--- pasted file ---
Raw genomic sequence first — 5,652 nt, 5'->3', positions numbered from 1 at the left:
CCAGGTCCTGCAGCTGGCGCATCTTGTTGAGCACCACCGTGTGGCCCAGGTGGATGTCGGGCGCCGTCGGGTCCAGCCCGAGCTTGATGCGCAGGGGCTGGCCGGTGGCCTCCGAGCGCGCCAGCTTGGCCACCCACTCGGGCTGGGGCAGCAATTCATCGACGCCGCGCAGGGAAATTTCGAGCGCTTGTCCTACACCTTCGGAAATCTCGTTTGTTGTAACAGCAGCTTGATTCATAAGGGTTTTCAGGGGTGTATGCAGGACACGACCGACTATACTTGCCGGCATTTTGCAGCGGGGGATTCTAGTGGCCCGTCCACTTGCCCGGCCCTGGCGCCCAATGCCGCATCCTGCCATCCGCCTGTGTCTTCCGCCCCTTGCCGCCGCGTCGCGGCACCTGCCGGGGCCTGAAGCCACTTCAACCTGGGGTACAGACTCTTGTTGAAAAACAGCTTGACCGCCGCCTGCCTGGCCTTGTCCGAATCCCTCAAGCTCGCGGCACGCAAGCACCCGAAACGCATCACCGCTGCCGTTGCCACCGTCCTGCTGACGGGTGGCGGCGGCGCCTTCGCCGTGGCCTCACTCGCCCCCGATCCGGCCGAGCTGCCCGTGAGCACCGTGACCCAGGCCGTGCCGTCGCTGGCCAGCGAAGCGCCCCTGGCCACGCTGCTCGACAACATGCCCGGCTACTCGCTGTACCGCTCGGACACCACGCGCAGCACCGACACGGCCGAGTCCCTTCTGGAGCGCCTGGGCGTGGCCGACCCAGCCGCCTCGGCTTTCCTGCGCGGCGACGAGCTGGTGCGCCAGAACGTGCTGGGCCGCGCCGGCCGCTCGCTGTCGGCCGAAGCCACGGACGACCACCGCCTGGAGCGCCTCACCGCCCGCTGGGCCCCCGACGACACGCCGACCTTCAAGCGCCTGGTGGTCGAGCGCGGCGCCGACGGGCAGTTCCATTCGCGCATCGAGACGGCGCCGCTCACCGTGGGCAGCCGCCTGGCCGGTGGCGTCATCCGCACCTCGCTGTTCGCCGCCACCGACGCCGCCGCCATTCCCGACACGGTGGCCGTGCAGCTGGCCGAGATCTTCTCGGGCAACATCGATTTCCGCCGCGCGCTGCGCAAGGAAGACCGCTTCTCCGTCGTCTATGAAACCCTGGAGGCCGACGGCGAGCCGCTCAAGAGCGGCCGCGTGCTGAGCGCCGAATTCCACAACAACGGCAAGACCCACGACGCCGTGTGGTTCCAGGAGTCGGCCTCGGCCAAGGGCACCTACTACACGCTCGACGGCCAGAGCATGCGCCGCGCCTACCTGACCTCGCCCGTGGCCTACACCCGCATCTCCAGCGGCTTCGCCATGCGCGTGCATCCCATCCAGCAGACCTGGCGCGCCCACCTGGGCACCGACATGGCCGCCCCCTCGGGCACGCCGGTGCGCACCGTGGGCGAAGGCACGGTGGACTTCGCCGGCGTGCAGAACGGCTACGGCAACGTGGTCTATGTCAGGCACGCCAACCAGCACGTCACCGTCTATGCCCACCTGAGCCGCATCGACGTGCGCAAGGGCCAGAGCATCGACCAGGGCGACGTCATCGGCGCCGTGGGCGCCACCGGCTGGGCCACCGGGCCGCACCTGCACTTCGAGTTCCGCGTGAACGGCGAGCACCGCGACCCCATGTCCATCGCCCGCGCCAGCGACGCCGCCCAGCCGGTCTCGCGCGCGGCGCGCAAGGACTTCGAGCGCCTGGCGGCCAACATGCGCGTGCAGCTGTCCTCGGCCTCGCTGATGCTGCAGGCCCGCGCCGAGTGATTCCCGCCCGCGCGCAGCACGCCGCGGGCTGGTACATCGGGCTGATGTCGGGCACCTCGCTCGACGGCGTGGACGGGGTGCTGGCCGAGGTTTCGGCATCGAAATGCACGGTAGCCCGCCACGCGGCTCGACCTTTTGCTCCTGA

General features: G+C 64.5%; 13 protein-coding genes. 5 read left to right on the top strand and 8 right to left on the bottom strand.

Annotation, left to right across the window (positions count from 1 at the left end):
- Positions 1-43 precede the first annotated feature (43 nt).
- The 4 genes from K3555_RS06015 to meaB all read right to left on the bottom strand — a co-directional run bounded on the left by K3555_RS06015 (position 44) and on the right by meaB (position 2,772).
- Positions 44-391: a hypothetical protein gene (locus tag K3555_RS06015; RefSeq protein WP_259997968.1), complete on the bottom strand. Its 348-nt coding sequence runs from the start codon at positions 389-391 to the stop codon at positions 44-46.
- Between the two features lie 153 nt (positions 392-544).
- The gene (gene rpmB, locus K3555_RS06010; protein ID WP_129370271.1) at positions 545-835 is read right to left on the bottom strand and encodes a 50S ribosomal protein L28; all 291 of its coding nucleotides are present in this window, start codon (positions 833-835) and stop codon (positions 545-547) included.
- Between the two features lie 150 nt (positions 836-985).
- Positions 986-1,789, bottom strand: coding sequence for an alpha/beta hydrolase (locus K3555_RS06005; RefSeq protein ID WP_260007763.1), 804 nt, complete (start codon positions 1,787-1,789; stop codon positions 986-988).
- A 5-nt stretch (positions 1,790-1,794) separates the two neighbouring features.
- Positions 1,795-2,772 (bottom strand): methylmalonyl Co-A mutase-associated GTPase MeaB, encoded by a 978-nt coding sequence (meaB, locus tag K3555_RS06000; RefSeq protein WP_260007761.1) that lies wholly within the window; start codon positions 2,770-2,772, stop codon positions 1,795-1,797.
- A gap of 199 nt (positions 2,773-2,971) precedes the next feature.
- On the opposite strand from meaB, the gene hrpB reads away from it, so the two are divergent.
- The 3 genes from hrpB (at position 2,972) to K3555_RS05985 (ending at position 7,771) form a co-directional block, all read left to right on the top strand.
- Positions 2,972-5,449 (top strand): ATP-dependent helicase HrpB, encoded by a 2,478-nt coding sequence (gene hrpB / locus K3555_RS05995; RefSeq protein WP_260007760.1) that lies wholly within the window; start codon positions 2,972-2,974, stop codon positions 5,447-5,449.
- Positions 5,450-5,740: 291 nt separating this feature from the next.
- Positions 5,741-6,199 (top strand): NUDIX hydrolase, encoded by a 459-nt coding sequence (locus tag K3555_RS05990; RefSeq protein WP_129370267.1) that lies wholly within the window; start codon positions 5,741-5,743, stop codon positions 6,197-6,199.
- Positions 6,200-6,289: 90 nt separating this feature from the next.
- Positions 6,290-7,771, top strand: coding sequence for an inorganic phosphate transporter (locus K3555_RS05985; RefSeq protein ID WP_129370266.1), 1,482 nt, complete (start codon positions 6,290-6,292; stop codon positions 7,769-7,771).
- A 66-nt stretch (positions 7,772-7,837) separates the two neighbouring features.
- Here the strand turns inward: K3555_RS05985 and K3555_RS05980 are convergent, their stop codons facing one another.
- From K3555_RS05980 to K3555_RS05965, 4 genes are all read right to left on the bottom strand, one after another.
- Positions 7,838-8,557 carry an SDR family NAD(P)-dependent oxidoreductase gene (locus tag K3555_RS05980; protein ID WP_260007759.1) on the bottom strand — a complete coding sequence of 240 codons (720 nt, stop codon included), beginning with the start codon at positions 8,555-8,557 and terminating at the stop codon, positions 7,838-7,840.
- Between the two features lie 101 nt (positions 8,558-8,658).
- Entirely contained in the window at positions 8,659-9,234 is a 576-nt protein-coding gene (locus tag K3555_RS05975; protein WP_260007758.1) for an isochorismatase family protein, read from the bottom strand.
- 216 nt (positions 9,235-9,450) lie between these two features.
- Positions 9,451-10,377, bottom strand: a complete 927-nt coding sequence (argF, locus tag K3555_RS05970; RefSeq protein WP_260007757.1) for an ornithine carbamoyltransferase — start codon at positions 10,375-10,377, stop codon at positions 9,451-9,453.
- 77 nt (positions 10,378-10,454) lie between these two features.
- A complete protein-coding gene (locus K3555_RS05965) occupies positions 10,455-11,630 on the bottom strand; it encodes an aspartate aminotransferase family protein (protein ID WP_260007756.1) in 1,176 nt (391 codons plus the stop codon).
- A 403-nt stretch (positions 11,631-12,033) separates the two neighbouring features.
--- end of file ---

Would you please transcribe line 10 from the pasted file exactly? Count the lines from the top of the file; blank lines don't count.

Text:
- Between the two features lie 150 nt (positions 836-985).